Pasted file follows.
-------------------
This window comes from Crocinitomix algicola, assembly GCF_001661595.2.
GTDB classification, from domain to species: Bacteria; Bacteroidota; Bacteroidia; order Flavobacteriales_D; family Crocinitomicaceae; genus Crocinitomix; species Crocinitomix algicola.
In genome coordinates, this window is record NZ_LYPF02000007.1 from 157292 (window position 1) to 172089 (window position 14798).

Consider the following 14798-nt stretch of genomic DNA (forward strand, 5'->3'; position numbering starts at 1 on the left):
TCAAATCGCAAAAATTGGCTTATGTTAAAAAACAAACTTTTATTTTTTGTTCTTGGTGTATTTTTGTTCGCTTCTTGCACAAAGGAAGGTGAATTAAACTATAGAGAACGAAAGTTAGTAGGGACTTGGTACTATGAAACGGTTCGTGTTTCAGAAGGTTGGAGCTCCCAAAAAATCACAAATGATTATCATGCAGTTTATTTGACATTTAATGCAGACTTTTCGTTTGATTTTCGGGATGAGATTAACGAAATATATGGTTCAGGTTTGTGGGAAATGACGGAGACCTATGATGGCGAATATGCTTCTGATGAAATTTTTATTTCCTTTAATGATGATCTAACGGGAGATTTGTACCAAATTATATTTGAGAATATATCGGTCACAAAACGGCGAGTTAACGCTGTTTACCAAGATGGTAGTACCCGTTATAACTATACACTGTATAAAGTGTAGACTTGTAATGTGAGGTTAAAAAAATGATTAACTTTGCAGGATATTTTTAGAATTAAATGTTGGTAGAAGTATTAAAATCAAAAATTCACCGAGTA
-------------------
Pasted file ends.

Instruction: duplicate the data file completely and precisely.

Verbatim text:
This window comes from Crocinitomix algicola, assembly GCF_001661595.2.
GTDB classification, from domain to species: Bacteria; Bacteroidota; Bacteroidia; order Flavobacteriales_D; family Crocinitomicaceae; genus Crocinitomix; species Crocinitomix algicola.
In genome coordinates, this window is record NZ_LYPF02000007.1 from 157292 (window position 1) to 172089 (window position 14798).

Consider the following 14798-nt stretch of genomic DNA (forward strand, 5'->3'; position numbering starts at 1 on the left):
TCAAATCGCAAAAATTGGCTTATGTTAAAAAACAAACTTTTATTTTTTGTTCTTGGTGTATTTTTGTTCGCTTCTTGCACAAAGGAAGGTGAATTAAACTATAGAGAACGAAAGTTAGTAGGGACTTGGTACTATGAAACGGTTCGTGTTTCAGAAGGTTGGAGCTCCCAAAAAATCACAAATGATTATCATGCAGTTTATTTGACATTTAATGCAGACTTTTCGTTTGATTTTCGGGATGAGATTAACGAAATATATGGTTCAGGTTTGTGGGAAATGACGGAGACCTATGATGGCGAATATGCTTCTGATGAAATTTTTATTTCCTTTAATGATGATCTAACGGGAGATTTGTACCAAATTATATTTGAGAATATATCGGTCACAAAACGGCGAGTTAACGCTGTTTACCAAGATGGTAGTACCCGTTATAACTATACACTGTATAAAGTGTAGACTTGTAATGTGAGGTTAAAAAAATGATTAACTTTGCAGGATATTTTTAGAATTAAATGTTGGTAGAAGTATTAAAATCAAAAATTCACCGAGTA